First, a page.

Friday, August 12, 2011

Thor and the Amazon Women (Coronet Film, Italia Film, Dubrava Film, 1963)

by Mark Gabrish Conlan • Copyright © 2011 by Mark Gabrish Conlan • All rights reserved

On Wednesday night we had run a download from of a movie they listed with the almost incomprehensible title The Mighty Thor Against the Queen of the Amazons, an Italian production from 1963 originally titled Le Gladiatrici (“The Gladiatress”) and released to the U.S. (in a dreadfully-dubbed English version) as Thor and the Amazon Women. This was one of many sword-and-sandal movies Italian producers churned out in the early 1960’s after the enormous U.S. success of Hercules showed that you could make an historical spectacular and earn a ton of money off it without having anything like the production budget of The Ten Commandments or The Robe or Quo Vadis? or Ben-Hur or Cleopatra. I had thought this would be an interesting movie as a counterpoint to the recent Marvelized big-budget adaptation of Thor — which turned out to be surprisingly good, partly because of Kenneth Branagh’s direction and peopling his cast with excellent British actors, partly because the over-the-topness which has marred Branagh’s adaptations of classics like Shakespeare and Frankenstein was actually “right” for this story, partly because of a literate script that deftly (more deftly than the Marvel comic books on which it was based, if I recall them correctly) blended the ancient Norse legends with modern life, and partly also (I’ll admit it!) because the actor playing Thor, Chris Hemsworth, is a drop-dead gorgeous hunk!

Alas, the 1963 Thor and the Amazon Women (to use the simpler version of its English title) has none of those advantages. Its director is someone named Antonio Leonviola, who also co-wrote the script with Fabio Piccioni and Sofia Scandurra (the last-named is the biggest surprise because it’s hard to imagine a woman actually being involved in writing this piece of rancid sexism, which basically treats the Amazons with the same quiet dignity, understanding and respect as D. W. Griffith treated the Blacks in The Birth of a Nation); Leonviola turned out to be utterly incapable of directing a scene with any degree of flair — even the action highlights were surprisingly dull. One wouldn’t think the climax, a tug-of-war between Thor (Joe Robinson, who’s tall, blond and easy enough on the eyes but hardly the hunk to die for we got in Chris Hemsworth!) and 101 gladiatresses (a narrator, uncredited on’s Web page for the film, explains that anyone who questions the wisdom or decision-making of the Amazon queen gets sent to the gladiator corps), would be dull, but it was. Thor and the Amazon Women was the sort of bad movie that isn’t even redeemed by being so bad as to work as camp; it’s just dull, dull, dull, and the awful English dubbing and horrible print quality (’s version seems to have come from a fifth-generation copy of a VHS tape) didn’t help either.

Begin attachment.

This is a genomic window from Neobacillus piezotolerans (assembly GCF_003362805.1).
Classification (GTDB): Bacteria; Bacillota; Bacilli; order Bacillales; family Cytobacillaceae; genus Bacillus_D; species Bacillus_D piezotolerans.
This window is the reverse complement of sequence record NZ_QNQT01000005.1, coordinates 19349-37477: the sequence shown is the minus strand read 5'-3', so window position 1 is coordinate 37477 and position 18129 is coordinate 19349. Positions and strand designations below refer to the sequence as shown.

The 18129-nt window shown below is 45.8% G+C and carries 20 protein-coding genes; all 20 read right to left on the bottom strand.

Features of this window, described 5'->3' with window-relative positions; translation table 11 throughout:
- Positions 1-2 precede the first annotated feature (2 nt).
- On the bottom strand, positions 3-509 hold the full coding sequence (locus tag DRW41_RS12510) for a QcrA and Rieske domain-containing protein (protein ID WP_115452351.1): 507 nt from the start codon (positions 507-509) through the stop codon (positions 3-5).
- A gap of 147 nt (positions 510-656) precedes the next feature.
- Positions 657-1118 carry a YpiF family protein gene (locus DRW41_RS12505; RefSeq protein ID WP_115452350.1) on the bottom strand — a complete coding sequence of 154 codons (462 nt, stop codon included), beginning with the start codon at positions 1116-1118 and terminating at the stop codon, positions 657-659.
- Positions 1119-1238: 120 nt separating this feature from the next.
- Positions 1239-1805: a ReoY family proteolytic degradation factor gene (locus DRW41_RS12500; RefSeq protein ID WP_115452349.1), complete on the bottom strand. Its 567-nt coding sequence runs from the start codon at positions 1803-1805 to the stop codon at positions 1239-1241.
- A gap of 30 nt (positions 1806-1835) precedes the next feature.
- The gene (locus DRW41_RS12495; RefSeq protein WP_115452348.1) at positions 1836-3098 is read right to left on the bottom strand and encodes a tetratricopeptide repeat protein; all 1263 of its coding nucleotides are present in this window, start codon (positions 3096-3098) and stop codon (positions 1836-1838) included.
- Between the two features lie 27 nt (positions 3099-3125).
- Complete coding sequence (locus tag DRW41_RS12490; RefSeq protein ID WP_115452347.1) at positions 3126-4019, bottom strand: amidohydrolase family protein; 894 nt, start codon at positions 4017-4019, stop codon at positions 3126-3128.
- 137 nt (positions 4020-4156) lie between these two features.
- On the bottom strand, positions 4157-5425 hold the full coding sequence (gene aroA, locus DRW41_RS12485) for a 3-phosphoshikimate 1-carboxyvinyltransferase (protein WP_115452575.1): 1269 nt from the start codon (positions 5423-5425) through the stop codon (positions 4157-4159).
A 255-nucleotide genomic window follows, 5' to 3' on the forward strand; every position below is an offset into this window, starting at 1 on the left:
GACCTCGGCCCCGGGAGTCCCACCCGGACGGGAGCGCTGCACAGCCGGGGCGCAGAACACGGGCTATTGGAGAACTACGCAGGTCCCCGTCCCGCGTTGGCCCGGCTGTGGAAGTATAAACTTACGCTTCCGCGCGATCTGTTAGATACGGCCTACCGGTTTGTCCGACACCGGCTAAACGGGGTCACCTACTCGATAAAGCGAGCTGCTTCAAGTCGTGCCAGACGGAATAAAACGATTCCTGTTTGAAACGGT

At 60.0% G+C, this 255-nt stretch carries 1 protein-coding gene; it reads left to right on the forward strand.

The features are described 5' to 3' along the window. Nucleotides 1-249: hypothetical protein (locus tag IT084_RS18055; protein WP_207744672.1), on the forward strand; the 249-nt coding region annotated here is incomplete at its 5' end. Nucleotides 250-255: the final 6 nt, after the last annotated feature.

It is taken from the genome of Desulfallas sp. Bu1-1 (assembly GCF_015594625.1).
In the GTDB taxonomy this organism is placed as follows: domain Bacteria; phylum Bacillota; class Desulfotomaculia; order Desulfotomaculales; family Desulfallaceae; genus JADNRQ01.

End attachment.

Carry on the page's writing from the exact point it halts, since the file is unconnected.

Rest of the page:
If it matters, the heroine is a tall, blonde gladiatress named Tamar (Suzy Andersen), and though there doesn’t seem to be much if any love interest between her and Thor; and the villain is the Black Queen (Janine Hendy), who has a marvelous villain’s attitude that seems to be the closest anyone gets in this film to anything resembling acting. Though the setting in this is nominal antiquity instead of nominal science-fiction, the film Queen of Outer Space is virtually the same as this one plot-wise and Zsa Zsa Gabor actually emerges as a more believable actress than Suzy Andersen — though it’s hard to judge any of the performances in Thor and the Amazon Women fairly because we’re only seeing the visuals of the credited actors and they can’t be blamed for the god-awful line readings of the (uncredited) people dubbing them — and Queen of Outer Space not only doesn’t hurl the concept’s inherent sexism at us with the force of Thor and the Amazon Women, it’s also a good deal more fun.